The heat simmers in a traditional market in Kuala Lumpur where a group of mixed-nationality men competes against a group of equally diverse women to make the most of a fish stall.
This is a scene from a sneak peak of a competition where twelve ambitious and high-profile people from seven countries fight against each other to win an upper-echelon position and six-figure US-dollar salary from an aviation tycoon.
The language barrier is their smallest trouble.
The Apprentice Asia, a regional adaptation of the reality talent game show franchise, will be the second version of the franchise with multinational contestants to air when it debuts on AXN on Wednesday.
Filmed in Singapore and Kuala Lumpur, it will also be the first made-in-Asia-for-Asians version of the show, which was initially devised by English-born American producer Mark Burnett in 2004 and made famous by its first host Donald Trump for his catchphrase “You’re fired.”
In this regional version, contestants will aim to impress Tony Fernandes, the CEO of AirAsia who turned the failing commercial airline into a highly successful budget carrier and publically listed company. Tony is also the founder of the leisure and entertainment corporation the Tune Group and the majority shareholder of the Queens Park Rangers English Premier League football club.
One of the 12 contestants will walk away with the opportunity to work for Fernandes in one of his enterprises at the end of the 11-week competition.
The 12 entrepreneurs, who were shortlisted out of more than 30,000 applicants, represent Singapore, Malaysia, China, India, Indonesia, Thailand and the Philippines. Two Indonesians made the cut. Some are already making waves in the corporate world in their homelands.
One of the Indonesian contestants is 30-year-old Hendy Setiono, founder and CEO of Baba Rafi, which operates more than 1,000 turkey kebab outlets in Indonesia, Malaysia and the Philippines.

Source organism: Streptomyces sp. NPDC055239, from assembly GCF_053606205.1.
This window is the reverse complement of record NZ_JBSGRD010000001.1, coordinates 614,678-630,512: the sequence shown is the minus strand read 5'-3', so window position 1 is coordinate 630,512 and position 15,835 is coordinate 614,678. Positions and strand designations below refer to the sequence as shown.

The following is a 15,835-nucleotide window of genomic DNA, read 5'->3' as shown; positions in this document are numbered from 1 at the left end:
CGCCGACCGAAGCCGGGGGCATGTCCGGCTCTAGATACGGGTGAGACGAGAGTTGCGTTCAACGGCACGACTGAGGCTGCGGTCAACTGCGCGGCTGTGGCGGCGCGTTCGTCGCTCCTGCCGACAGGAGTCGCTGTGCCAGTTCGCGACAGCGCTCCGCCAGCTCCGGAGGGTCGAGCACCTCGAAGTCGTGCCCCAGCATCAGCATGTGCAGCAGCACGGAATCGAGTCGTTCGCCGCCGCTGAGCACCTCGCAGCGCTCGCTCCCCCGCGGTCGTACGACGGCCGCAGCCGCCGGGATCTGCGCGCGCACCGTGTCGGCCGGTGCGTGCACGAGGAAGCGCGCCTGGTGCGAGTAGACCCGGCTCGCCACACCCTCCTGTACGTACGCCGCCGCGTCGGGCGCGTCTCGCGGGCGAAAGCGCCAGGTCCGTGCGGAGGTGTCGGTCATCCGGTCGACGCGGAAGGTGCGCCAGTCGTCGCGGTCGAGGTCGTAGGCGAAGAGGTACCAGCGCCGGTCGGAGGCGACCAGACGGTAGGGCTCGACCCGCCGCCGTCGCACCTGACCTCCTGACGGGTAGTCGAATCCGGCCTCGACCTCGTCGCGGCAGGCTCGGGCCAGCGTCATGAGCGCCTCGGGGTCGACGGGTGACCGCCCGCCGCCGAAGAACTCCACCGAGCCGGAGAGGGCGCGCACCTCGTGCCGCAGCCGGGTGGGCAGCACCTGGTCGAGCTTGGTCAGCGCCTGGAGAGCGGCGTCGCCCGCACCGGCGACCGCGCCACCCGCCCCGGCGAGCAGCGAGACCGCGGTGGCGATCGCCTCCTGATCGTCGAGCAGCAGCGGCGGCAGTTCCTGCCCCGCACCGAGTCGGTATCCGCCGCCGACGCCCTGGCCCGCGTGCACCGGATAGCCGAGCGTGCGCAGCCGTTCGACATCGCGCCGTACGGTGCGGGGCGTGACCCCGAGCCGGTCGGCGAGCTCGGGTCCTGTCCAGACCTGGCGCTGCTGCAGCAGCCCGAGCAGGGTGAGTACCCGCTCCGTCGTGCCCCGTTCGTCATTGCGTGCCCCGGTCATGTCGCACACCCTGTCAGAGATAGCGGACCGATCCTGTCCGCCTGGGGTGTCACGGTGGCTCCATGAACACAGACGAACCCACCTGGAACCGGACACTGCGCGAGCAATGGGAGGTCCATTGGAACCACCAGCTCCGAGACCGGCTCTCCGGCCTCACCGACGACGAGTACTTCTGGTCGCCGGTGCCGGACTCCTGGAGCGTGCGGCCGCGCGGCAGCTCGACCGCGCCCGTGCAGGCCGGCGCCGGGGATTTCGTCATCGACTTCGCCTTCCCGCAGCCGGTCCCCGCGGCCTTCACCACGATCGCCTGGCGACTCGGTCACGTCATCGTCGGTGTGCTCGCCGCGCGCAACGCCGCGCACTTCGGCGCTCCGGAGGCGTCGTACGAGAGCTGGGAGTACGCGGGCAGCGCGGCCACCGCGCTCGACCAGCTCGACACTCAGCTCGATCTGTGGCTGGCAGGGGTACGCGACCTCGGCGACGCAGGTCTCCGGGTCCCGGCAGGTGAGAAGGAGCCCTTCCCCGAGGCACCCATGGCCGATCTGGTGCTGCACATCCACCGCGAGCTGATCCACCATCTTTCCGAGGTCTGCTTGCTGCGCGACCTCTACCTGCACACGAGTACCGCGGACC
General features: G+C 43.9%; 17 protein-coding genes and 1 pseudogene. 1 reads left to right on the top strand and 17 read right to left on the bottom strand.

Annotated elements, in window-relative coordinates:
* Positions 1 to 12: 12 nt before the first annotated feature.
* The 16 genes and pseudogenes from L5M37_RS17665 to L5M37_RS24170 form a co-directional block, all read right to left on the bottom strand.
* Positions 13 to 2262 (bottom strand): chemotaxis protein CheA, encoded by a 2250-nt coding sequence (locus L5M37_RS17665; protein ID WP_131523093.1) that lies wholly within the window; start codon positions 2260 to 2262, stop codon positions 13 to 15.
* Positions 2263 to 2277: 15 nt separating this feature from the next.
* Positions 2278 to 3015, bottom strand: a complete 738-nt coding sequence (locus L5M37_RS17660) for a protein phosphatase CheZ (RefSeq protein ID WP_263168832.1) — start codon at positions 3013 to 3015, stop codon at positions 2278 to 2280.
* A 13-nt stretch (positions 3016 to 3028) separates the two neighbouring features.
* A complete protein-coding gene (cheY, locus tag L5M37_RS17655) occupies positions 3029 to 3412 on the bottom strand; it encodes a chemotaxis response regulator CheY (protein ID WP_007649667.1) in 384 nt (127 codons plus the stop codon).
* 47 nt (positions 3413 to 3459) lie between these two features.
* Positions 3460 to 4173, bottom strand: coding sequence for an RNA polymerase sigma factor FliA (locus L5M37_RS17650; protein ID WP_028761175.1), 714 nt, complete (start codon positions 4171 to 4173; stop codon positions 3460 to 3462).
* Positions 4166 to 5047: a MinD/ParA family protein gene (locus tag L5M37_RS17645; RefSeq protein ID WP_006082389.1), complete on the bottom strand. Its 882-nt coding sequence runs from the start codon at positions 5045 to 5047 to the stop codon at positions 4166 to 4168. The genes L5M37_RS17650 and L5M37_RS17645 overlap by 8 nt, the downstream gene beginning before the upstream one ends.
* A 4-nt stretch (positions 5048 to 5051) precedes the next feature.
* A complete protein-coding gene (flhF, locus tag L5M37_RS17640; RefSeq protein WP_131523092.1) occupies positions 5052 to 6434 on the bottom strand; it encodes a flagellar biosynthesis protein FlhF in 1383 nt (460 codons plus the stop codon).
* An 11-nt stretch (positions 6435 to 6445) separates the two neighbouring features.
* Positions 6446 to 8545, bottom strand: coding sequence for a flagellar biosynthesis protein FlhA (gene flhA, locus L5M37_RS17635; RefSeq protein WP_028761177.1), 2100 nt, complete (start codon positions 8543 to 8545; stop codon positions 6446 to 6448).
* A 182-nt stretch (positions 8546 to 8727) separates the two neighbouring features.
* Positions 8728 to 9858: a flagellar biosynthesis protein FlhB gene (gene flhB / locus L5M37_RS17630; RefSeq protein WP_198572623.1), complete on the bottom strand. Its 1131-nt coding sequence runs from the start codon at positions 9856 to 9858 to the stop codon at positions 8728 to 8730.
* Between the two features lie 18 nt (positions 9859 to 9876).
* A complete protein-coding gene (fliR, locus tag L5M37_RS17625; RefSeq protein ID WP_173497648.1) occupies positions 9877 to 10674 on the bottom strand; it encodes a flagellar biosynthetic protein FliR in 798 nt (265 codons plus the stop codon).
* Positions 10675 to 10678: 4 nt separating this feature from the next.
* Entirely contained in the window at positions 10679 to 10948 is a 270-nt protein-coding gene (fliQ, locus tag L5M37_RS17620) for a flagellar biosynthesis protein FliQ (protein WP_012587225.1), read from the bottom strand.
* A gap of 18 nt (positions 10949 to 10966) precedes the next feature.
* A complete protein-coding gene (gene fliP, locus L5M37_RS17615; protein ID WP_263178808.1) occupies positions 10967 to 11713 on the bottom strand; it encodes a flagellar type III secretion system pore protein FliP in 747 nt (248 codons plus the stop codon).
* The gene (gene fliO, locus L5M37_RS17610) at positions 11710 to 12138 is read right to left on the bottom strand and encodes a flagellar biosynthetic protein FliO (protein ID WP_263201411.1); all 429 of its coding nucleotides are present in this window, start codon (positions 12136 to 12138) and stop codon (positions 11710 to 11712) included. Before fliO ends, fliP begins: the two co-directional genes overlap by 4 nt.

Despite already operating a large enterprise, Hendy said that he applied for the competition because he wanted to meet and learn from Fernandes in person.
“I am to Fernandes what tweens are to Justin Bieber. I think he is among the best of the best entrepreneurs out there,” Hendy said earlier this week.
“I would drive for him or bring him his suitcase and bags if it means I could meet him and talk with him,” said the entrepreneur who started his business when he was in college and decided to drop out to be more focused.
The Surabaya native said that he immediately applied for the competition after watching a commercial for it late last year.
“I couldn’t enter The Apprentice Indonesia [in 2005] because I was not old enough. I didn’t want to miss a second chance,” said the winner of Ernst & Young Special Award for Entrepreneurial Spirit in 2009.
The Indonesian contestant is 35-year-old Dian Krishna, a former news anchor and Miss Indonesia 2003.
Dian said she applied for the competition with much encouragement from her husband.
“In the past six years I have been a homemaker – or as I put it, as a homeland engineer. It’s time to be back in the working world. I think this is a very good opportunity to gain a wider stage and to network,” Dian said
During the competition, Fernandes had two of his associates, Mark Lankester and Kathleen Tan, be his eyes and ears to observe the contestants as they completed their tasks. Lankester is CEO of the Tune Hotels Group, while Tan runs the Expedia Asia travel company.
According to Gayle Tan, communications manager at AXN’s parent company, the Sony Pictures Entertainment Network, contestants were put to challenges that tested their skills in various areas including sales, negotiations, creativity, management, branding and leadership.
“Basically, they will be tested in all skills that is important for a successful businessman,” Gayle said referring to the show’s bill as the ultimate job interview.
The Apprentice Asia
Wednesdays at 8 p.m. on AXN
Premiere on May 22
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